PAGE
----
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CPM admits to error in treating TMC and BJP equally in Bengal

In the left party's desire to defeat the BJP, it was Trinamul, not the combination of the Left Front, Congress and the Indian Secular Front, that benefited in the Assembly polls
Sitaram Yechury
Sitaram Yechury
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Anita Joshua   |   New Delhi   |   Published 10.08.21, 02:52 AM

The practice of treating the BJP and the Trinamul Congress as two sides of the same coin cost the CPM dear, the Left party’s central committee has concluded during a three-day brainstorming session to analyse its worst performance ever in the Bengal Assembly elections.

CPM general secretary Sitaram Yechury told reporters after the meeting that although the party line from the beginning in Bengal and the rest of the nation had been that the principal political adversary was the BJP, in practice the BJP and Trinamul were treated equally in many places.

“That we said was wrong. That was not the party’s understanding. These are the things that need to be corrected,” Yechury said.

On the Bengal results, Yechury said: “The salutary factor has been the defeat of the BJP despite its high-profile campaign and determined bid to capture the state. The people of Bengal rose as one to defeat the communal forces and Hindutva as an ideology that was seen to be imposed on Bengal and its culture. This is a salutary factor.”

But in that desire to defeat the BJP, it was Trinamul, not the combination of the Left Front, Congress and the Indian Secular Front, that benefited.

Yechury said: “This combination was not seen as a viable option to defeat the BJP. And, in that polarisation, we got squeezed out. As far as the party is concerned, for the CPIM, it’s been a very disastrous result. For the first time since 1946, no communist has been elected to the Assembly in Bengal....

“We have, therefore, in a very serious, self-critical introspection, examined the reasons why this has happened, identified the problems that exist and the organisational weaknesses that need to be corrected.”

The lessons drawn by the CPM’s central committee will be taken up by the state committee, which is scheduled to meet on August 12 and 13. Yechury will attend the meeting.

A central committee member told The Telegraph the CPM had also failed to see that Bengal chief minister Mamata Banerjee had succeeded in addressing the anti-incumbency factor that had helped the BJP gain seats in the 2019 Lok Sabha polls.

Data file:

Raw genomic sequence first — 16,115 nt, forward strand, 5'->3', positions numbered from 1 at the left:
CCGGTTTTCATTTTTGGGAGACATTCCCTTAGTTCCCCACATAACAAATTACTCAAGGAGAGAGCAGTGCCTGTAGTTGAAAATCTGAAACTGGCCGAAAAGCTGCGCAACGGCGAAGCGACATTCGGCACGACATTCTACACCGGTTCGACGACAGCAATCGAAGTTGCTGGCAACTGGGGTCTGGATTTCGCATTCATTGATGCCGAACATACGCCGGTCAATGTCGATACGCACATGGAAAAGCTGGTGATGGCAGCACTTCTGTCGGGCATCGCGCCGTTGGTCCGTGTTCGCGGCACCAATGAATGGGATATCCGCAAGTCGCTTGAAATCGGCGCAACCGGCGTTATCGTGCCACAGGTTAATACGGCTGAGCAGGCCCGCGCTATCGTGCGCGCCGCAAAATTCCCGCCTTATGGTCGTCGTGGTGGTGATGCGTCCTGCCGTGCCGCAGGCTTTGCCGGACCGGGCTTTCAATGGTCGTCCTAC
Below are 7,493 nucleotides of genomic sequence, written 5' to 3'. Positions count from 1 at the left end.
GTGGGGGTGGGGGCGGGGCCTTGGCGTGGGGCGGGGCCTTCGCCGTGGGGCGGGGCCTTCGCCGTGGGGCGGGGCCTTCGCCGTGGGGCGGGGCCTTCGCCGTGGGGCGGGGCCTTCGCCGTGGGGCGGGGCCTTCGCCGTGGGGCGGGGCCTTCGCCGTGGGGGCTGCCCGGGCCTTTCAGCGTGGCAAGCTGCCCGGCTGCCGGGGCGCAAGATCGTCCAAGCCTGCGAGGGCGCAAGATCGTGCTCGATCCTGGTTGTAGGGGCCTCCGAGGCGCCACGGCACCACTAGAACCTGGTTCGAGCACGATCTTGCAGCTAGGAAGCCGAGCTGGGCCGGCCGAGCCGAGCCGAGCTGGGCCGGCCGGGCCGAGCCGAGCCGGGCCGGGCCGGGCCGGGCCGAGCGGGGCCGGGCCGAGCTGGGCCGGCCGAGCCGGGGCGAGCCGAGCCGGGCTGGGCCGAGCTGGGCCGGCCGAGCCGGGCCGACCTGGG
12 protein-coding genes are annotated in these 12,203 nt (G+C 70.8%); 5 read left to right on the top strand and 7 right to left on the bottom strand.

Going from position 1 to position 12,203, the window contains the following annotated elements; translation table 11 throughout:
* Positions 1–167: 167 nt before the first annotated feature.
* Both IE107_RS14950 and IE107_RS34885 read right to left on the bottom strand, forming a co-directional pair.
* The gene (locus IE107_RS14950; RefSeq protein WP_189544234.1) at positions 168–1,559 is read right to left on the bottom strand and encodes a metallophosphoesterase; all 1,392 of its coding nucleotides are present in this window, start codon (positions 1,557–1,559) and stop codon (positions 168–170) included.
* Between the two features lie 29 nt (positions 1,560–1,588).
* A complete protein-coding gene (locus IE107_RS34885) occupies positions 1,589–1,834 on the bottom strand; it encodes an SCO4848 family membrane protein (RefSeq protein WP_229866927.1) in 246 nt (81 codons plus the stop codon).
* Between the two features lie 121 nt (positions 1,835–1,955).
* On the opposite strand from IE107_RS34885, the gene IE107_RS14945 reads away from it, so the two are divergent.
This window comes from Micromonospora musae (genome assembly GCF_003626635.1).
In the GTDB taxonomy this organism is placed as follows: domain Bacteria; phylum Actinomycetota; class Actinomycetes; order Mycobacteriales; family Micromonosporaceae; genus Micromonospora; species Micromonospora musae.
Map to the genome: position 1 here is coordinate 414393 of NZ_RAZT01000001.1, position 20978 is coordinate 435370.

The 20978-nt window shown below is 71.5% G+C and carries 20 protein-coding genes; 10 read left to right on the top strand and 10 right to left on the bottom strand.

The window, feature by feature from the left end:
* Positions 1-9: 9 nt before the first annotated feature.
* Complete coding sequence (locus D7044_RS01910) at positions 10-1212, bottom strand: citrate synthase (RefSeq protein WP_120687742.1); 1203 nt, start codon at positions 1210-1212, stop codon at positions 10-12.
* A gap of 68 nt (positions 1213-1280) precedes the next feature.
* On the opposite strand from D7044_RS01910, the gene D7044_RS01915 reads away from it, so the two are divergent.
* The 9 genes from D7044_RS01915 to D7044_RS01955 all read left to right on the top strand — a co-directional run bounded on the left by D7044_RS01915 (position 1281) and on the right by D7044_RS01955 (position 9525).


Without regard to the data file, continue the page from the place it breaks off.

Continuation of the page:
“She (Mamata) took corrective measures. The party failed to see that the welfare programmes she took up after 2019 benefited some people. Not only did we ignore it, we dismissed these measures as ‘dole politics’. In the CC, the opinion was that it was wrong to call it dole politics when the Left is in favour of welfare programmes,” the central committee member said.

Asked if the CPM would continue its alliance with the ISF, Yechury said: “In all future elections, to maximise the pooling of all anti-BJP and anti-TMC votes, we will align with all secular forces. That’s the decision of the CC.”

However, a central committee member said that internally, there was acknowledgement that while the ISF was a secular force, the party had failed to communicate its secular credentials, allowing its detractors to project it as a “Muslim party”.

“The ground for the alliance should have been prepared better. The tie-up with the ISF was sprung upon the people at a rally, and the narrative spun by our rivals prevailed. We failed to communicate the fact that while the ISF president may be a Muslim, its general secretary is a Hindu and so were 40 per cent of its candidates.”

As for the organisational problems, sources stressed that the CPM had lost the most to Trinamul’s violence against its opponents.

“As many as 780 of our leaders have been killed, 1.3 lakh of our local leaders have been forced out of their areas of influence and another lakh have been implicated in false cases. The party has tried to help out many of them but not enough was done, leaving the cadres disillusioned. This hollowed us out,” a source said.

Further, because of the violence, the party workers could not be among the people. “Communists live with the people -- like fish and water. The disconnect hurt us badly. It was a case of ‘out of sight, out of mind’. And we have seen the Left vote getting eroded in every election since 2008 as a result. We failed to check this erosion,” the CPM source said.

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